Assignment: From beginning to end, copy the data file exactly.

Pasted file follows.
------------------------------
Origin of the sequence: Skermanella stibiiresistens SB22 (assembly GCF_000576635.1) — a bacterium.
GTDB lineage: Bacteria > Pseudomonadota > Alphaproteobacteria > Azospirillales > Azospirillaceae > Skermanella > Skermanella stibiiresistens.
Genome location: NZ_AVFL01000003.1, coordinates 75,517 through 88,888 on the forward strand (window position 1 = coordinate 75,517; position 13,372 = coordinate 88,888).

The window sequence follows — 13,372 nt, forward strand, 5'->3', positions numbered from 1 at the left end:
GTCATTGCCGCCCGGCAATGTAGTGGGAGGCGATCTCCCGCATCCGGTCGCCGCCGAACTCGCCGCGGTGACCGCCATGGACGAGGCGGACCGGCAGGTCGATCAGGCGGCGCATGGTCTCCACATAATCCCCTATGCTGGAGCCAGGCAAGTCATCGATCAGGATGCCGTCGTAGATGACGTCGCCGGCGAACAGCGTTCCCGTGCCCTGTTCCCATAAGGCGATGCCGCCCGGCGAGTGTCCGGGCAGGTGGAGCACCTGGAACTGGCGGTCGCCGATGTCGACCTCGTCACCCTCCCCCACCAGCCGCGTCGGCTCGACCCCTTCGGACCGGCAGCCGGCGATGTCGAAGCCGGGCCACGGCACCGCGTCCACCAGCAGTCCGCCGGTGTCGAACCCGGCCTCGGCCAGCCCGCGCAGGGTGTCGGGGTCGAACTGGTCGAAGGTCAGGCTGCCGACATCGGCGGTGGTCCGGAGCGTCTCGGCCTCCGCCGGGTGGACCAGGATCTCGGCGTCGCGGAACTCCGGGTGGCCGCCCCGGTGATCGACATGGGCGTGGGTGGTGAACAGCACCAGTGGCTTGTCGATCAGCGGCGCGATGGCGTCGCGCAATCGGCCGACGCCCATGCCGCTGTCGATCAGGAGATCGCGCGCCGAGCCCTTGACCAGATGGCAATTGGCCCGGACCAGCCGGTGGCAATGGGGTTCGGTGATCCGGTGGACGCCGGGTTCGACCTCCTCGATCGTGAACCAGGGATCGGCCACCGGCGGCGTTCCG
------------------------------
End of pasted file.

Origin of the sequence: Skermanella stibiiresistens SB22 (assembly GCF_000576635.1) — a bacterium.
GTDB lineage: Bacteria > Pseudomonadota > Alphaproteobacteria > Azospirillales > Azospirillaceae > Skermanella > Skermanella stibiiresistens.
Genome location: NZ_AVFL01000003.1, coordinates 75,517 through 88,888 on the forward strand (window position 1 = coordinate 75,517; position 13,372 = coordinate 88,888).

The window sequence follows — 13,372 nt, forward strand, 5'->3', positions numbered from 1 at the left end:
GTCATTGCCGCCCGGCAATGTAGTGGGAGGCGATCTCCCGCATCCGGTCGCCGCCGAACTCGCCGCGGTGACCGCCATGGACGAGGCGGACCGGCAGGTCGATCAGGCGGCGCATGGTCTCCACATAATCCCCTATGCTGGAGCCAGGCAAGTCATCGATCAGGATGCCGTCGTAGATGACGTCGCCGGCGAACAGCGTTCCCGTGCCCTGTTCCCATAAGGCGATGCCGCCCGGCGAGTGTCCGGGCAGGTGGAGCACCTGGAACTGGCGGTCGCCGATGTCGACCTCGTCACCCTCCCCCACCAGCCGCGTCGGCTCGACCCCTTCGGACCGGCAGCCGGCGATGTCGAAGCCGGGCCACGGCACCGCGTCCACCAGCAGTCCGCCGGTGTCGAACCCGGCCTCGGCCAGCCCGCGCAGGGTGTCGGGGTCGAACTGGTCGAAGGTCAGGCTGCCGACATCGGCGGTGGTCCGGAGCGTCTCGGCCTCCGCCGGGTGGACCAGGATCTCGGCGTCGCGGAACTCCGGGTGGCCGCCCCGGTGATCGACATGGGCGTGGGTGGTGAACAGCACCAGTGGCTTGTCGATCAGCGGCGCGATGGCGTCGCGCAATCGGCCGACGCCCATGCCGCTGTCGATCAGGAGATCGCGCGCCGAGCCCTTGACCAGATGGCAATTGGCCCGGACCAGCCGGTGGCAATGGGGTTCGGTGATCCGGTGGACGCCGGGTTCGACCTCCTCGATCGTGAACCAGGGATCGGCCACCGGCGGCGTTCCG